COUNCIL BLUFFS — A second man convicted in a 2009 kidnapping case will be eligible for parole, but a prosecutor says the man will not be able to harm anyone by the time he is eligible to be released.
The Iowa Court of Appeals ruled Dec. 21 that the first-degree kidnapping conviction against Jeremy Gibler should have been for third-degree kidnapping.
Thursday, Fourth District Court Judge Timothy O'Grady ordered Gibler to serve the 10-year third-degree kidnapping sentence at the same time as a 50-year jail term Gibler already is serving.
In April 2010, a jury found Gibler, 27, and David Maddox Jr., 35, guilty of attempted murder, first-degree robbery and first-degree kidnapping in a Dec. 17, 2009, attack on Rodney Koehrsen.
First-degree kidnapping is a Class A felony in Iowa and carries a mandatory life sentence without the possibility of parole.
At the trial, Koehrsen recounted the events that led to Maddox and Gibler beating him, going through his pockets and throwing him in the Missouri River. While he was in the water, at least one “bowling ball-sized” rock was thrown at his head, Koehrsen said.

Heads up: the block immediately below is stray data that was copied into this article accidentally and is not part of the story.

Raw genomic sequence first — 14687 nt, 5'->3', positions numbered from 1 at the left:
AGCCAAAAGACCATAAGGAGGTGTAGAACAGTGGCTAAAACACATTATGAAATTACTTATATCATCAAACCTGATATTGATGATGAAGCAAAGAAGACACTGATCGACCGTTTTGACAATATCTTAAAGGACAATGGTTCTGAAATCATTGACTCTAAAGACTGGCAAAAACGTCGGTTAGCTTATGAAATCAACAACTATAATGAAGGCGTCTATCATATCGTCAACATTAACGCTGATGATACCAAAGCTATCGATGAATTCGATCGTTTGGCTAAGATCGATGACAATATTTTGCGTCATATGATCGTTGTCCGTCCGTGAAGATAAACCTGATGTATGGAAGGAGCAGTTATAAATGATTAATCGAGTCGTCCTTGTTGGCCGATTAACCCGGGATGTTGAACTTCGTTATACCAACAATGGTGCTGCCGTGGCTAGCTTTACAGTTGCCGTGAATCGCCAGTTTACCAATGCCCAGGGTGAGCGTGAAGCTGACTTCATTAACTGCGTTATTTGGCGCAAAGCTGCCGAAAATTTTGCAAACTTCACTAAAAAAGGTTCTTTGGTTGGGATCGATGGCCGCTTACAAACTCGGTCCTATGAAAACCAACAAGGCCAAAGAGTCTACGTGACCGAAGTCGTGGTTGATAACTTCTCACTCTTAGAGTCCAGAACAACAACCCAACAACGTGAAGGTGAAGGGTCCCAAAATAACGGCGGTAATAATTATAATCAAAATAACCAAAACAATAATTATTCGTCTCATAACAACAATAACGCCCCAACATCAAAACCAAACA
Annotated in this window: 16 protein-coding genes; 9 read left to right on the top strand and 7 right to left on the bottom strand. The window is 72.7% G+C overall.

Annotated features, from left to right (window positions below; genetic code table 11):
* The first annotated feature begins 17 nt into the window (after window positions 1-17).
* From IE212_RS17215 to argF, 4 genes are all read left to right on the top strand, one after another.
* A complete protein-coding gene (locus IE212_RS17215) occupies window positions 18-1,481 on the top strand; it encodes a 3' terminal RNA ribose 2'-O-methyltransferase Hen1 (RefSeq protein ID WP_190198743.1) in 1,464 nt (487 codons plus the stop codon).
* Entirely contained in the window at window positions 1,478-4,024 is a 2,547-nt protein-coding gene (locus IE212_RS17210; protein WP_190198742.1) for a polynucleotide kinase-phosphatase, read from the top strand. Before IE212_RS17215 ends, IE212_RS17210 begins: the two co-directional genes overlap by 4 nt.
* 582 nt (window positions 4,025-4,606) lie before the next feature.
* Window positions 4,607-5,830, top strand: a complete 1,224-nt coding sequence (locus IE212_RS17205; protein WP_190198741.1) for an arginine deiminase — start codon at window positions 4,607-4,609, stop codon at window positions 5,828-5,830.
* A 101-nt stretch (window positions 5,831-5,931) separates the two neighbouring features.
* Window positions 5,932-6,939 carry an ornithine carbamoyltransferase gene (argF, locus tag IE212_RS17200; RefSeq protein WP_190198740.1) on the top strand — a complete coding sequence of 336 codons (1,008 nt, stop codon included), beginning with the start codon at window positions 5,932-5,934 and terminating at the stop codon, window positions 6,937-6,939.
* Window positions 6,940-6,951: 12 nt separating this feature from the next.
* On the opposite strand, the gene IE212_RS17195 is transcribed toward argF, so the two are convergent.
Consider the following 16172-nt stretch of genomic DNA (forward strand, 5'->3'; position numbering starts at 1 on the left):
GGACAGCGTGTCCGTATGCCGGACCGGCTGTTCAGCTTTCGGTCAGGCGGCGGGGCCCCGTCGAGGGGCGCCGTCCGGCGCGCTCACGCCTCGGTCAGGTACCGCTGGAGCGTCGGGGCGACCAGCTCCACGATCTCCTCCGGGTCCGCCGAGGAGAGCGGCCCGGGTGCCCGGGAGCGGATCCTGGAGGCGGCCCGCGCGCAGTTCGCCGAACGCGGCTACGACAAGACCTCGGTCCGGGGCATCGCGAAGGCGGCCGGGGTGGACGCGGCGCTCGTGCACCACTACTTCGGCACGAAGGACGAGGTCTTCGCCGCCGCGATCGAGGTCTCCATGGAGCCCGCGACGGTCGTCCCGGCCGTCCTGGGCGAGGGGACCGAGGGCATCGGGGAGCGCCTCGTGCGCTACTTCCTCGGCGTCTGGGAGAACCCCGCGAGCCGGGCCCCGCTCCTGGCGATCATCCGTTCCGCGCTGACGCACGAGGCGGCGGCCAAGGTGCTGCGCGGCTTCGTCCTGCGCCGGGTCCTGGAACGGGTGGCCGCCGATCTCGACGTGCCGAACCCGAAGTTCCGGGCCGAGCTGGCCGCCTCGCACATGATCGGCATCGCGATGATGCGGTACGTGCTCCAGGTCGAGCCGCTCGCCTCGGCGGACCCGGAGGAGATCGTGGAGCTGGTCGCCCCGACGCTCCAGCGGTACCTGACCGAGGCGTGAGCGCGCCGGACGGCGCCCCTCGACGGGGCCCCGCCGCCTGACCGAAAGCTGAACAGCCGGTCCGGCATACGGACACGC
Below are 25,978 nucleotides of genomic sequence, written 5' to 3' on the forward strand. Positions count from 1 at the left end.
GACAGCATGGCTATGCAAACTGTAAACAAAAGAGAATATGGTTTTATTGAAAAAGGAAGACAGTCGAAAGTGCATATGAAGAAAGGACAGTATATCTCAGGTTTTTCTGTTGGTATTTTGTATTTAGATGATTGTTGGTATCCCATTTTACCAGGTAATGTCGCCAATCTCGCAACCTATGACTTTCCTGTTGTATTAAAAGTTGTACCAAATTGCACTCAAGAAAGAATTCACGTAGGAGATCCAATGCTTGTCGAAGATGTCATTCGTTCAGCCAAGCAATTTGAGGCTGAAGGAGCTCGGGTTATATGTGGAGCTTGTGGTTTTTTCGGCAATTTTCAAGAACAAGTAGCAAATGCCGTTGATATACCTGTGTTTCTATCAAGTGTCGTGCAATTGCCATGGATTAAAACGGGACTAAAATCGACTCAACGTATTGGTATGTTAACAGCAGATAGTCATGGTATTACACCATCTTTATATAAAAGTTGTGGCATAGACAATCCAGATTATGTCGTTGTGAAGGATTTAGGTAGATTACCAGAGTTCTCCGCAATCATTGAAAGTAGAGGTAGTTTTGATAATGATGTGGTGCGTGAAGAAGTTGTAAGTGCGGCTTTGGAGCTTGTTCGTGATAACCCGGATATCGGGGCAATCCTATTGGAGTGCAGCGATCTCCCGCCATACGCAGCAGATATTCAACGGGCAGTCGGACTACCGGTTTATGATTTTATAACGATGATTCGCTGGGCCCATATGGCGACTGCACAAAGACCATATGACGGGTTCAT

Koehrsen survived the attack. He was able to get out of the river and walk, soaking wet in subzero temperatures, to a gas station for help.
The Court of Appeals found that there was not sufficient evidence to support a finding of a serious injury during the attack, and ruled that the first-degree kidnapping finding must be dropped to third-degree kidnapping.
While Koehrsen could have been seriously injured by the rock and by walking in wet clothes in the cold, he wasn't, the court said.
Gibler's two 25-year prison sentences for attempted murder and first-degree robbery remain in place and are being served one after the other. Those convictions weren't appealed.
Both crimes carry mandatory prison sentences of at least 17½ years before the convicted person is eligible for parole. That would put Gibler in his 60s.
Maddox was similarly resentenced in August 2011.
Chief Deputy Pottawattamie County Attorney Jon Jacobmeier said he was not too concerned that Gibler was able to avoid life in prison without the possibility of parole. “If going from prison to the nursing home is a victory for Mr. Gibler, then good for him,” Jacobmeier said.